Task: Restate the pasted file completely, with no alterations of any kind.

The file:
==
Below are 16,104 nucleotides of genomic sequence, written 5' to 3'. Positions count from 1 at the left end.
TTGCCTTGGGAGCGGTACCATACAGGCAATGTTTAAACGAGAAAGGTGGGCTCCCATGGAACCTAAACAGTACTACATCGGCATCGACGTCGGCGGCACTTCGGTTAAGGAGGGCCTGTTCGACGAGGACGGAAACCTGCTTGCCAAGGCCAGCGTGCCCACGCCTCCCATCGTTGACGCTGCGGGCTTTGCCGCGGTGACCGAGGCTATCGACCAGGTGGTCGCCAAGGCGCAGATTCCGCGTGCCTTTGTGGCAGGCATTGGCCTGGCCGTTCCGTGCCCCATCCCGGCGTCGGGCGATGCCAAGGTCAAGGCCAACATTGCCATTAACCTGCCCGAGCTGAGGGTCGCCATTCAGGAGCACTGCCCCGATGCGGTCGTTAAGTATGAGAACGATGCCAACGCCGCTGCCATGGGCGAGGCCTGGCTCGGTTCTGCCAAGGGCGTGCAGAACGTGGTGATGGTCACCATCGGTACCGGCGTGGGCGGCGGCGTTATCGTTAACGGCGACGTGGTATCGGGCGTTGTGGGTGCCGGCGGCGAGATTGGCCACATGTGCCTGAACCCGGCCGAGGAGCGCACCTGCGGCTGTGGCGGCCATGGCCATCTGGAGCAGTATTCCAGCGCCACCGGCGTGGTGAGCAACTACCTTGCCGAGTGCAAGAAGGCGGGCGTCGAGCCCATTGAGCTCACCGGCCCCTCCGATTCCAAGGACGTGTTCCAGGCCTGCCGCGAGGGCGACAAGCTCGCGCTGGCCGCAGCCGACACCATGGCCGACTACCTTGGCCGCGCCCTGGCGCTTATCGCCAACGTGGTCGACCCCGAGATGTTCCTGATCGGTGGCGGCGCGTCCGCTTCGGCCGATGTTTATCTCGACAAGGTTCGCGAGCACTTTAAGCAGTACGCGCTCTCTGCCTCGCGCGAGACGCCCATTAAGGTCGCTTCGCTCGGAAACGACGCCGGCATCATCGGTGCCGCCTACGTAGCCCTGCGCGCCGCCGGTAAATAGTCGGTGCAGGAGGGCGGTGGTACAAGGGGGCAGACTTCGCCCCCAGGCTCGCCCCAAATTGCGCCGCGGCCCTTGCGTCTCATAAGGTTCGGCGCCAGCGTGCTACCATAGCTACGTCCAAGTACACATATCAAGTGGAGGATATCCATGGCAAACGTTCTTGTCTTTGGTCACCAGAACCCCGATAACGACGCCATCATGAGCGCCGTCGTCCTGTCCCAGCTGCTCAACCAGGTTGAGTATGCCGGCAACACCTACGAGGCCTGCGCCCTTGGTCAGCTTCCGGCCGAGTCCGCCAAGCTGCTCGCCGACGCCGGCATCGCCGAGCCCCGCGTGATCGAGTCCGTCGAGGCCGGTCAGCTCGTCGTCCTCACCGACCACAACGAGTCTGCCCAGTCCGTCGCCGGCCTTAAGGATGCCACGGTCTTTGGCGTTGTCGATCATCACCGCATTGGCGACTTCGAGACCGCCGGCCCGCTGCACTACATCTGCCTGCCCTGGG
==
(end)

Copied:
Below are 16,104 nucleotides of genomic sequence, written 5' to 3'. Positions count from 1 at the left end.
TTGCCTTGGGAGCGGTACCATACAGGCAATGTTTAAACGAGAAAGGTGGGCTCCCATGGAACCTAAACAGTACTACATCGGCATCGACGTCGGCGGCACTTCGGTTAAGGAGGGCCTGTTCGACGAGGACGGAAACCTGCTTGCCAAGGCCAGCGTGCCCACGCCTCCCATCGTTGACGCTGCGGGCTTTGCCGCGGTGACCGAGGCTATCGACCAGGTGGTCGCCAAGGCGCAGATTCCGCGTGCCTTTGTGGCAGGCATTGGCCTGGCCGTTCCGTGCCCCATCCCGGCGTCGGGCGATGCCAAGGTCAAGGCCAACATTGCCATTAACCTGCCCGAGCTGAGGGTCGCCATTCAGGAGCACTGCCCCGATGCGGTCGTTAAGTATGAGAACGATGCCAACGCCGCTGCCATGGGCGAGGCCTGGCTCGGTTCTGCCAAGGGCGTGCAGAACGTGGTGATGGTCACCATCGGTACCGGCGTGGGCGGCGGCGTTATCGTTAACGGCGACGTGGTATCGGGCGTTGTGGGTGCCGGCGGCGAGATTGGCCACATGTGCCTGAACCCGGCCGAGGAGCGCACCTGCGGCTGTGGCGGCCATGGCCATCTGGAGCAGTATTCCAGCGCCACCGGCGTGGTGAGCAACTACCTTGCCGAGTGCAAGAAGGCGGGCGTCGAGCCCATTGAGCTCACCGGCCCCTCCGATTCCAAGGACGTGTTCCAGGCCTGCCGCGAGGGCGACAAGCTCGCGCTGGCCGCAGCCGACACCATGGCCGACTACCTTGGCCGCGCCCTGGCGCTTATCGCCAACGTGGTCGACCCCGAGATGTTCCTGATCGGTGGCGGCGCGTCCGCTTCGGCCGATGTTTATCTCGACAAGGTTCGCGAGCACTTTAAGCAGTACGCGCTCTCTGCCTCGCGCGAGACGCCCATTAAGGTCGCTTCGCTCGGAAACGACGCCGGCATCATCGGTGCCGCCTACGTAGCCCTGCGCGCCGCCGGTAAATAGTCGGTGCAGGAGGGCGGTGGTACAAGGGGGCAGACTTCGCCCCCAGGCTCGCCCCAAATTGCGCCGCGGCCCTTGCGTCTCATAAGGTTCGGCGCCAGCGTGCTACCATAGCTACGTCCAAGTACACATATCAAGTGGAGGATATCCATGGCAAACGTTCTTGTCTTTGGTCACCAGAACCCCGATAACGACGCCATCATGAGCGCCGTCGTCCTGTCCCAGCTGCTCAACCAGGTTGAGTATGCCGGCAACACCTACGAGGCCTGCGCCCTTGGTCAGCTTCCGGCCGAGTCCGCCAAGCTGCTCGCCGACGCCGGCATCGCCGAGCCCCGCGTGATCGAGTCCGTCGAGGCCGGTCAGCTCGTCGTCCTCACCGACCACAACGAGTCTGCCCAGTCCGTCGCCGGCCTTAAGGATGCCACGGTCTTTGGCGTTGTCGATCATCACCGCATTGGCGACTTCGAGACCGCCGGCCCGCTGCACTACATCTGCCTGCCCTGGG